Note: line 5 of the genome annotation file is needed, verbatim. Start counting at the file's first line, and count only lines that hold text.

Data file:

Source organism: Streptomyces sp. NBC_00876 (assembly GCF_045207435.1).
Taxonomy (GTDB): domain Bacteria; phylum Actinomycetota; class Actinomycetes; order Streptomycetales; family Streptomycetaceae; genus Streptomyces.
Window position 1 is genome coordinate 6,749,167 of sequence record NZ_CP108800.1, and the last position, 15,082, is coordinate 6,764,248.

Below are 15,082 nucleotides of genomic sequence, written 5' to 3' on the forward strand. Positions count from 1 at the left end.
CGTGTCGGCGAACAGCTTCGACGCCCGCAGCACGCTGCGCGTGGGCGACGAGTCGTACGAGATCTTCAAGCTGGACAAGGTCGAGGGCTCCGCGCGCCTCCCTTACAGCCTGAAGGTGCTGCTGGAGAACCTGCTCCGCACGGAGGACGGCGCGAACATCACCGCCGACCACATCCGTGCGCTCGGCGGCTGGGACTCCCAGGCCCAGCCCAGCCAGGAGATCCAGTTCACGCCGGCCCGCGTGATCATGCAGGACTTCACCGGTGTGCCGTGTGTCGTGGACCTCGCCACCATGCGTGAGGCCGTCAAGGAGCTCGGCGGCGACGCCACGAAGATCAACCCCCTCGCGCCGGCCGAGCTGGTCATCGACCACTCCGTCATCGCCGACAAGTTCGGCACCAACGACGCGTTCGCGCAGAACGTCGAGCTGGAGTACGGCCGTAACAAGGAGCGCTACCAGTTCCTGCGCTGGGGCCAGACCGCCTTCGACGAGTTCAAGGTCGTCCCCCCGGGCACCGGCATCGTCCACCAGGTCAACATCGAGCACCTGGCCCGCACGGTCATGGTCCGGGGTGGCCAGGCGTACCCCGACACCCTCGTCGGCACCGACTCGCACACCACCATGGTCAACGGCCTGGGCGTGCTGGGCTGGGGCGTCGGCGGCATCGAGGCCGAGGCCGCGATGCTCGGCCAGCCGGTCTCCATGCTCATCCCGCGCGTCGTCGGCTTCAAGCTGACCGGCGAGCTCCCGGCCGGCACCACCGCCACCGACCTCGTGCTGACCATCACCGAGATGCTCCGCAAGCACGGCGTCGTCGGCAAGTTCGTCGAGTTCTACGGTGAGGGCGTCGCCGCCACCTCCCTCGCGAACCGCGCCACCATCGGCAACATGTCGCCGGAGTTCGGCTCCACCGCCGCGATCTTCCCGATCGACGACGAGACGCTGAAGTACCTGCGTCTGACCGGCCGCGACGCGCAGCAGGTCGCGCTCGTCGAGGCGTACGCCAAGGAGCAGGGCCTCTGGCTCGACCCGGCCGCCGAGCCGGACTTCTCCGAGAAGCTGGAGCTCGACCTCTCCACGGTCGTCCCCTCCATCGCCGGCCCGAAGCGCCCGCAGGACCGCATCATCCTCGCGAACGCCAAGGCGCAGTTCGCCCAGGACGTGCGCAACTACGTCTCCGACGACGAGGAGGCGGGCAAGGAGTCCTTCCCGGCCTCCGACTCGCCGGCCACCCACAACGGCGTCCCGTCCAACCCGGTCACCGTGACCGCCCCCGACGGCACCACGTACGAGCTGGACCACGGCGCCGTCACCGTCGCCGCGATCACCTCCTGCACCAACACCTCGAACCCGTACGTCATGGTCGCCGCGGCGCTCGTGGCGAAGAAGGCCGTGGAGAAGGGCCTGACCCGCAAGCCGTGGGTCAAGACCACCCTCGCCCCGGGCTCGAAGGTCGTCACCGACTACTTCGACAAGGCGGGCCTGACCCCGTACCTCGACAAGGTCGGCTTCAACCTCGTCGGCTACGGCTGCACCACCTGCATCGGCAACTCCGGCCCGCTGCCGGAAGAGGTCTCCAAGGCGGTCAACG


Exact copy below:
CGTGTCGGCGAACAGCTTCGACGCCCGCAGCACGCTGCGCGTGGGCGACGAGTCGTACGAGATCTTCAAGCTGGACAAGGTCGAGGGCTCCGCGCGCCTCCCTTACAGCCTGAAGGTGCTGCTGGAGAACCTGCTCCGCACGGAGGACGGCGCGAACATCACCGCCGACCACATCCGTGCGCTCGGCGGCTGGGACTCCCAGGCCCAGCCCAGCCAGGAGATCCAGTTCACGCCGGCCCGCGTGATCATGCAGGACTTCACCGGTGTGCCGTGTGTCGTGGACCTCGCCACCATGCGTGAGGCCGTCAAGGAGCTCGGCGGCGACGCCACGAAGATCAACCCCCTCGCGCCGGCCGAGCTGGTCATCGACCACTCCGTCATCGCCGACAAGTTCGGCACCAACGACGCGTTCGCGCAGAACGTCGAGCTGGAGTACGGCCGTAACAAGGAGCGCTACCAGTTCCTGCGCTGGGGCCAGACCGCCTTCGACGAGTTCAAGGTCGTCCCCCCGGGCACCGGCATCGTCCACCAGGTCAACATCGAGCACCTGGCCCGCACGGTCATGGTCCGGGGTGGCCAGGCGTACCCCGACACCCTCGTCGGCACCGACTCGCACACCACCATGGTCAACGGCCTGGGCGTGCTGGGCTGGGGCGTCGGCGGCATCGAGGCCGAGGCCGCGATGCTCGGCCAGCCGGTCTCCATGCTCATCCCGCGCGTCGTCGGCTTCAAGCTGACCGGCGAGCTCCCGGCCGGCACCACCGCCACCGACCTCGTGCTGACCATCACCGAGATGCTCCGCAAGCACGGCGTCGTCGGCAAGTTCGTCGAGTTCTACGGTGAGGGCGTCGCCGCCACCTCCCTCGCGAACCGCGCCACCATCGGCAACATGTCGCCGGAGTTCGGCTCCACCGCCGCGATCTTCCCGATCGACGACGAGACGCTGAAGTACCTGCGTCTGACCGGCCGCGACGCGCAGCAGGTCGCGCTCGTCGAGGCGTACGCCAAGGAGCAGGGCCTCTGGCTCGACCCGGCCGCCGAGCCGGACTTCTCCGAGAAGCTGGAGCTCGACCTCTCCACGGTCGTCCCCTCCATCGCCGGCCCGAAGCGCCCGCAGGACCGCATCATCCTCGCGAACGCCAAGGCGCAGTTCGCCCAGGACGTGCGCAACTACGTCTCCGACGACGAGGAGGCGGGCAAGGAGTCCTTCCCGGCCTCCGACTCGCCGGCCACCCACAACGGCGTCCCGTCCAACCCGGTCACCGTGACCGCCCCCGACGGCACCACGTACGAGCTGGACCACGGCGCCGTCACCGTCGCCGCGATCACCTCCTGCACCAACACCTCGAACCCGTACGTCATGGTCGCCGCGGCGCTCGTGGCGAAGAAGGCCGTGGAGAAGGGCCTGACCCGCAAGCCGTGGGTCAAGACCACCCTCGCCCCGGGCTCGAAGGTCGTCACCGACTACTTCGACAAGGCGGGCCTGACCCCGTACCTCGACAAGGTCGGCTTCAACCTCGTCGGCTACGGCTGCACCACCTGCATCGGCAACTCCGGCCCGCTGCCGGAAGAGGTCTCCAAGGCGGTCAACG